I’ve mentioned before how people often tell me they’d like to be a “Surgeon” at a Social Media Surgery, but they are scared about being asked questions they can’t answer. My response to that is always that it doesn’t matter. You can probably find the answer and it will be a mutual learning experience as you find your way to the answer together.
Last night, I had personal experience of this, and it was just as challenging and rewarding as I had predicted. It was the First Doncaster Social Media Surgery, which now means we have nine regular Surgeries in Yorkshire & the Humber (with more in the planning stages). This one was a bit different from some of the others as, with the help of Rob Wilmot, who is chair of Governors at Doncaster College, as well as George Trow, the Principal, and Charlotte Hill, the Marketing Manager (who is a former colleague of mine), we held it at the College, and invited college tutors to join us, as well as the usual audience of voluntary and community organisations.
I sat down with a group of college tutors and asked them what they wanted to learn about. They said they had heard about wikis and wanted to see if they could help them in their work. At this point, I had to admit that, although I have used plenty of wikis, I have never actually set one up. So, we spent five minutes exploring other tools I am more familiar with, to see if they would meet their needs. None of them did, however, so we concluded that wikis were where it was at.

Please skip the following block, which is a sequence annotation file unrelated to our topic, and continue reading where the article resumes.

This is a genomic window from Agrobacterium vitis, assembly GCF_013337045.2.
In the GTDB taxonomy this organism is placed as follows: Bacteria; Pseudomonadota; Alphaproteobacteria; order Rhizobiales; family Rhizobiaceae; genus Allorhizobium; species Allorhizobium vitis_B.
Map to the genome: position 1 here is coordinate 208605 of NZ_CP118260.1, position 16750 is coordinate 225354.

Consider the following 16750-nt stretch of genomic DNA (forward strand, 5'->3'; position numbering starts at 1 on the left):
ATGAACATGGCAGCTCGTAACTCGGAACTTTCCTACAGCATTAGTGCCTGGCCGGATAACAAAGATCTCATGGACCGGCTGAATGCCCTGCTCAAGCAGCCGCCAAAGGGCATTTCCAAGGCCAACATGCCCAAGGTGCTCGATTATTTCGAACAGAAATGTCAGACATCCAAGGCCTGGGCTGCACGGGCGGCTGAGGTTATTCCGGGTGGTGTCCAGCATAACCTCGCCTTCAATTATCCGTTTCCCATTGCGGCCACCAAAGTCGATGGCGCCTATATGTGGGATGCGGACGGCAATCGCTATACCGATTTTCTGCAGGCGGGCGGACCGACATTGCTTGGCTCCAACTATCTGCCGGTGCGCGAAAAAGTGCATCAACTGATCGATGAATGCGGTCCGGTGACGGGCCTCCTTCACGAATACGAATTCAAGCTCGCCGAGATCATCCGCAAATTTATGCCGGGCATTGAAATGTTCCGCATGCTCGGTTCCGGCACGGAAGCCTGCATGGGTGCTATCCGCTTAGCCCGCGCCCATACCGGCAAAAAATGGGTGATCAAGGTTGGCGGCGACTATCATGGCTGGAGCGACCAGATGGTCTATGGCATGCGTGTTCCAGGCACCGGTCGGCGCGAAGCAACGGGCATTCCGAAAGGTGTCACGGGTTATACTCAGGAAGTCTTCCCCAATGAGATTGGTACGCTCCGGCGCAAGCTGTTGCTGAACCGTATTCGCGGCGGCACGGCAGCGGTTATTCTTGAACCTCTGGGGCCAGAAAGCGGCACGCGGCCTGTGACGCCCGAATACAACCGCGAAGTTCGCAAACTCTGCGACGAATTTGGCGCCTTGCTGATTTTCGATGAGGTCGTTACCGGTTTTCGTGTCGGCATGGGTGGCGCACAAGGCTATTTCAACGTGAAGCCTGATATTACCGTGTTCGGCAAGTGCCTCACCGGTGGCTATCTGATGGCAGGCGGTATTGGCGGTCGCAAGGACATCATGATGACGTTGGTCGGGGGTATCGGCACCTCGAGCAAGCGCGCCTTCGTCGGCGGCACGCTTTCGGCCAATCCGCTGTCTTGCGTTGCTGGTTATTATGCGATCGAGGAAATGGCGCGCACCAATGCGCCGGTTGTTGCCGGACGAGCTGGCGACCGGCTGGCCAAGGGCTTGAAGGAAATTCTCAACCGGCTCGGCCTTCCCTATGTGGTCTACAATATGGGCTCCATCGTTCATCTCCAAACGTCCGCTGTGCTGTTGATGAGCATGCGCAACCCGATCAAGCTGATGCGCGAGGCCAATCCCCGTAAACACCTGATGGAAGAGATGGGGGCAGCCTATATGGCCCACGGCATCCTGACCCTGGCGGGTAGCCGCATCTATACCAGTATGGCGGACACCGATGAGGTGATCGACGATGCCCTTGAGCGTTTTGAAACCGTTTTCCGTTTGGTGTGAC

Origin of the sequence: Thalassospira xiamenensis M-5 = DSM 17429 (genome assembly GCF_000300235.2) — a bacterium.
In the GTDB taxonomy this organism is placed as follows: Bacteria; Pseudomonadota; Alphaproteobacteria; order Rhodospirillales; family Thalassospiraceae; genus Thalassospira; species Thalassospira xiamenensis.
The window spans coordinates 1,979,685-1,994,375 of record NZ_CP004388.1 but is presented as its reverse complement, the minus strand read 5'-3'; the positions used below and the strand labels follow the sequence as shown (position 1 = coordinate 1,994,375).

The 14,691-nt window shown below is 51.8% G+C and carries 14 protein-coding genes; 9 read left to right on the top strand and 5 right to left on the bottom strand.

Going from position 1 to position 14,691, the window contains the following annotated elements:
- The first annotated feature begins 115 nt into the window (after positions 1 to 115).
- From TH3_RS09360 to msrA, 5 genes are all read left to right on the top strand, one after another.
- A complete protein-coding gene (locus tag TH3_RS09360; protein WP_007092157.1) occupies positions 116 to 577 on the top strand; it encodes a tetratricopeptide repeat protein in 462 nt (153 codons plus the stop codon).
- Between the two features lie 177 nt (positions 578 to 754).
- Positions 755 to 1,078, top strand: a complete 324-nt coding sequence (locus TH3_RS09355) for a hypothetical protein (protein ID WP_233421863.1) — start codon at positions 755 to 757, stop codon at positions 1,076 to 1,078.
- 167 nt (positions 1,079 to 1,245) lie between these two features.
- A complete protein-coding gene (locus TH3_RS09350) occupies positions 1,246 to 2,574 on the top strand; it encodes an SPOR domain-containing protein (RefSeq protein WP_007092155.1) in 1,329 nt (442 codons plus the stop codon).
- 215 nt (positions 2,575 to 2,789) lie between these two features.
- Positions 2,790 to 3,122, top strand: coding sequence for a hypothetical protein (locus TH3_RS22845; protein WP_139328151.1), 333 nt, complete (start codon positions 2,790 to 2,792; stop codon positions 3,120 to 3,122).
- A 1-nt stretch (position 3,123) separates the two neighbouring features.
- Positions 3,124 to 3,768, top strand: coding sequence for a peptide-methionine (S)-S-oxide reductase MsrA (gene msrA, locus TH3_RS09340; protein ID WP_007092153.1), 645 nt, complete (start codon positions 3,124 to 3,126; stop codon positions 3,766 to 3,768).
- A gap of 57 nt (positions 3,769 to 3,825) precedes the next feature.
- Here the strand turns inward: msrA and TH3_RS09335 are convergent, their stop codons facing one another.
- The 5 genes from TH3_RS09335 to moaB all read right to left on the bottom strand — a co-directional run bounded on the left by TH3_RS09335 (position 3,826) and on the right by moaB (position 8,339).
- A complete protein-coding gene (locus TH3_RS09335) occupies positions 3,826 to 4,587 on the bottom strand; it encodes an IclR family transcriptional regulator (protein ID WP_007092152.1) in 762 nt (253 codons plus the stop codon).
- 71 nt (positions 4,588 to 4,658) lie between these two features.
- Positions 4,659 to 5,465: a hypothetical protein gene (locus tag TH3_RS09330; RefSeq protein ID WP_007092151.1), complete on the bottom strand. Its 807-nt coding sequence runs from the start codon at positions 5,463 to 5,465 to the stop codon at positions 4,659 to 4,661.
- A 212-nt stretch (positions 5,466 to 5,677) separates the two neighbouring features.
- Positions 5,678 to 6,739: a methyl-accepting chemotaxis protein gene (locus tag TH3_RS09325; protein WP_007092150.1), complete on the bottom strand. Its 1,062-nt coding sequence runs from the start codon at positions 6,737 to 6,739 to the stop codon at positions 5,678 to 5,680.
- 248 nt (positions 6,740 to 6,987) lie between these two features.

So, we embarked on a mutual learning process. I googled “wikis in education”, found a site that was crammed full of relevant wikis, spent some time with the tutors looking at examples to make sure they met the needs they had identified, found they did, and plunged into setting one up from scratch and populating it with some early content.
It was a genuine mutual learning process. I learned a lot out of it, the tutors involved all agreed they had found the process both informative and enjoyable, they took copious notes so they could pick up from where we left off when they got back to their own computers.
So, I now have very direct and personal experience of what I have been telling people who are nervous of becoming a “Social Media Surgeon”. I very much enjoyed it, we are all learning all the time, and I, for one, never want to fall into the trap of thinking I am “expert” at anything.